Alumni Update with Danielle

Hopefully everyone is enjoying their holiday time. Today will be busy for some, but it’d be great to take a break and read about our next alumni update! This time around will be focused on art education. Art education is important, because it is one of the main influences on children and teenagers to become interested and involved in the arts. Danielle Zito was kind enough to share her insight and experiences about art education!

DANIELLE ZITOHeadshot of Danielle

Graduation Year/Major:
2007 B.A. Art Education, Magna Cum Laude, with a minor in Art History
2015 M.A. Art Education

Marywood Clubs/Organizations: Involvements at MU: Delta Epsilon Sigma, the Marywood Fund 2004-2006, Kidstuff decorations co-chair 2005,  Kidstuff PAEA booth 2006, Co-founder of MU PAEA Student Chapter after a decade of absence in 2005, PAEA Board of Directors Student Representative 2005-2007, photographer and graphic designer for MU String Project newsletter 2004-2005, MU tutoring in art history and philosophy

Current Occupation: I currently teach K -5 Art at Delaware Valley Elementary School in Milford, Pa. I began my career at Delaware Valley in 2007 teaching Painting, Drawing, and Ceramics in the High School. Outside of teaching, I have been involved with Music and Arts Educational Representative Diana Traietta in the creation of children’s book illustrations.

1) What was your favorite part of Marywood?
I loved my entire experience at Marywood University. I selected it over a larger NY university and I am still grateful that I did over a decade later. My favorite part was having small class sizes and dedicated professors. This allowed for a more personalized experience to meet my future career goals.

2) Any advice for current art students at Marywood?
It is never too early to begin seeking out connections in your field. Network and become involved in meaningful clubs and organizations when you arrive on campus. Do not join a dozen clubs just to fill out your resume though. A few select endeavors will be far more beneficial in the long run, not only for gaining actual experience, but your sanity as well. Also, look for and make connections in unlikely places. I openly discussed my future goals and course of study with customers I saw on a weekly basis at the two retail jobs I held while working on my Bachelor’s Degree. I ended up meeting various people in education related fields and even had a serious job offer, from an educational services organization, extended to me based upon those conversations.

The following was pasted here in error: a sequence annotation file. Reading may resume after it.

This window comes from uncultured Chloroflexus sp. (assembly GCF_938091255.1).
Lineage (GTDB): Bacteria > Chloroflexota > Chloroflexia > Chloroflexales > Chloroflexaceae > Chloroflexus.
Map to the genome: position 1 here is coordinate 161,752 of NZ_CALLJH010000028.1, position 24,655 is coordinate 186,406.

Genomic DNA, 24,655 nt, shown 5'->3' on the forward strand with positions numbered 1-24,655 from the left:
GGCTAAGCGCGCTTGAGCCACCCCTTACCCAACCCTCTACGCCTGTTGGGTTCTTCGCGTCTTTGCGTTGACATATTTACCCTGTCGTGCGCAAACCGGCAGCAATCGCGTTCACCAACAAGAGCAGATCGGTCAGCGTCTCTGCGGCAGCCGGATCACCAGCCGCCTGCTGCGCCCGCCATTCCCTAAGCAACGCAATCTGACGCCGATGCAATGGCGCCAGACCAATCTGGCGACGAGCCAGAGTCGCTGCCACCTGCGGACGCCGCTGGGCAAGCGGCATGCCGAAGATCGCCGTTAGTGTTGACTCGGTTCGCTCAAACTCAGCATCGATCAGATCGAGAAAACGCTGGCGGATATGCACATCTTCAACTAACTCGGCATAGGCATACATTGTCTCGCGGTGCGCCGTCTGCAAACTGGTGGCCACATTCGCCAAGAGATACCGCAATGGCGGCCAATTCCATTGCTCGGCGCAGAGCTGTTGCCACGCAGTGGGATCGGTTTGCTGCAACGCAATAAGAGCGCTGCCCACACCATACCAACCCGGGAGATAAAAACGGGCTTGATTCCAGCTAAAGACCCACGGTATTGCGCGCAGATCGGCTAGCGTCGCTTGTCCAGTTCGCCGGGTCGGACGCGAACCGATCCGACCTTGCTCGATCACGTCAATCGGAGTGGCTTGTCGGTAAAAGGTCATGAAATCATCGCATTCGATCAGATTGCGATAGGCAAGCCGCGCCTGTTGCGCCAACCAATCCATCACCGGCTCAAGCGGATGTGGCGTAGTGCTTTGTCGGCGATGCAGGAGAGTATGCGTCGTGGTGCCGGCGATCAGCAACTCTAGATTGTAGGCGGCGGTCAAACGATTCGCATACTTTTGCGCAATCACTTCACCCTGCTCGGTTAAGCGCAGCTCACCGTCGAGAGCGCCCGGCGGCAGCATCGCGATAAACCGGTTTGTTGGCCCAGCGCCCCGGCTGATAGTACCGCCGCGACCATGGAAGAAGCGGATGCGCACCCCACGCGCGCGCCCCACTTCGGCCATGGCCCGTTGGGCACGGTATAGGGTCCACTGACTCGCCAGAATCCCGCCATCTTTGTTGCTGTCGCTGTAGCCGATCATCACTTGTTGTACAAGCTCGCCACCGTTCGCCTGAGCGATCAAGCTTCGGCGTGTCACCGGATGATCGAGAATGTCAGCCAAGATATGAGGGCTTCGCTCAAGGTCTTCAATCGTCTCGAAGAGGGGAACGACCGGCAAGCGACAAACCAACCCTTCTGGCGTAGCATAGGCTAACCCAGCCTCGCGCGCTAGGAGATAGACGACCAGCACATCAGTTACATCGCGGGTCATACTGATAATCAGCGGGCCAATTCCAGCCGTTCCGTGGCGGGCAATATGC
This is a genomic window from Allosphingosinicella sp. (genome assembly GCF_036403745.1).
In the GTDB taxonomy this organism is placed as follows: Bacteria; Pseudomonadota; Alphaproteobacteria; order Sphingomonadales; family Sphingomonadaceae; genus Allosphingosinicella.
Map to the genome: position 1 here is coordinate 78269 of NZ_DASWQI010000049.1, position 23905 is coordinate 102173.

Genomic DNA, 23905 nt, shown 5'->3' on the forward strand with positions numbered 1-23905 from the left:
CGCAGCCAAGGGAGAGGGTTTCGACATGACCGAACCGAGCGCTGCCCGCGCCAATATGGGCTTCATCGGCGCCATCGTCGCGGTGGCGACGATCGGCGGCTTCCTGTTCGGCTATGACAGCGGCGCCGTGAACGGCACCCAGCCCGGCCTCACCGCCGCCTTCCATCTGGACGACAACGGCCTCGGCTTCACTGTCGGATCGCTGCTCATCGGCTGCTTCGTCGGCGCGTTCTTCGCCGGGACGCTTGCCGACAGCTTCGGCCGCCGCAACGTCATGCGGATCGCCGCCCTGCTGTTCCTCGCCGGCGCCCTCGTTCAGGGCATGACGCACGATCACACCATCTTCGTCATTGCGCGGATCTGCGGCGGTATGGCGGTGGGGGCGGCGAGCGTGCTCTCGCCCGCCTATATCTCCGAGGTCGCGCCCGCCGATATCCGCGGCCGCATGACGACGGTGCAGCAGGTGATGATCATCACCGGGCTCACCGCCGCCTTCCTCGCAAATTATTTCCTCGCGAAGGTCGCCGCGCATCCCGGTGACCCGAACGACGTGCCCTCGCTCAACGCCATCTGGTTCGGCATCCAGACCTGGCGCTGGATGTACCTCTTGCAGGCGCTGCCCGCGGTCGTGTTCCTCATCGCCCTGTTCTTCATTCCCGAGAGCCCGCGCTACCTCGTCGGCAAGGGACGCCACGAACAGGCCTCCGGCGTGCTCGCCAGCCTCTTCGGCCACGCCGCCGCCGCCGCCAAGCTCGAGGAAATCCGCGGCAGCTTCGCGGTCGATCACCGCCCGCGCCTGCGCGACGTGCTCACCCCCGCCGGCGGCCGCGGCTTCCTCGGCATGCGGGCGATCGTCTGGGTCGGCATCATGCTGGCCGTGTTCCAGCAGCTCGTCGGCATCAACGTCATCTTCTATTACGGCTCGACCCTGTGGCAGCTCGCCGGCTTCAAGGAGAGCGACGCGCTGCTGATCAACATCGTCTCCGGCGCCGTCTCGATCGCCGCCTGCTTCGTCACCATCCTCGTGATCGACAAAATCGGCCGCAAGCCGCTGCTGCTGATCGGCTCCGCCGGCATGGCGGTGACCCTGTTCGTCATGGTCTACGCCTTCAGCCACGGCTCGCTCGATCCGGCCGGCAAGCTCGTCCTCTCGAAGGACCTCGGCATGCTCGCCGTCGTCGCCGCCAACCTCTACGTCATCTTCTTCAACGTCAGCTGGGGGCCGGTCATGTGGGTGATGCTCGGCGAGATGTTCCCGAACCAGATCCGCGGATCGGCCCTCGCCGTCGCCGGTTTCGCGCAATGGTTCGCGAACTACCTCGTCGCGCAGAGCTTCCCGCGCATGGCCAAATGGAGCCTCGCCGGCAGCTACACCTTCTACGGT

3) How did your art education at Marywood help you in your career?
Marywood’s reputation for having an exceptional teacher preparation program led me into my dream career before the state had even awarded my degree. Prior to graduating in May of 2007, I attended a job fair in April. Delaware Valley was one of the schools represented at this particular job fair. The man I met with that day, and who just a few months later ended up hiring me, spoke about how he preferred coming to Marywood to find new teachers because of how well prepared we were.  Furthermore, beyond a positive reputation among school districts, having professors with strong practical knowledge of teaching in a classroom and in the visual arts provided me with the foundation for a successful teaching career.  Ann Marie Castelgrande in particular continues to serve as one of my most inspiring professors and mentors from Marywood University.

4) What is your favorite part about your job?
There are so many things I have enjoyed about my career. At the secondary level, I loved preparing seniors for future art careers and delving into the intricacies behind their artwork. At the elementary level, I love seeing the enthusiasm and excitement of children when showing them an art concept or technique for the very first time. At all age levels, I have loved truly making a difference in the lives of individual students. I realized quickly, it is not just about teaching the visual arts. You work with, and become invested in, students through their personal development, joys, successes and even tragedies. It is about cultivating individuals for our future.

5)  What made you decide to major in art education?
I knew I wanted to be a teacher by the time I entered second grade.  The visual arts had always been important to me, but it was in 2001 that my high school art teachers, Nikki Corgel and Sean Bowers, inspired me to pursue a career in art education specifically. Seeing how the visual arts could be used in so many positive and influential ways in the lives of young people and in general society made it clear that I needed to pursue an Art Education degree.

All images are courtesy of Danielle Zito


UNDERGRADUATE: Marywood’s art education program develops teachers who are competent in studio art, art history, aesthetics, and art criticism. Our bachelor’s degree in art education leads to K-12 certification. LEARN MORE



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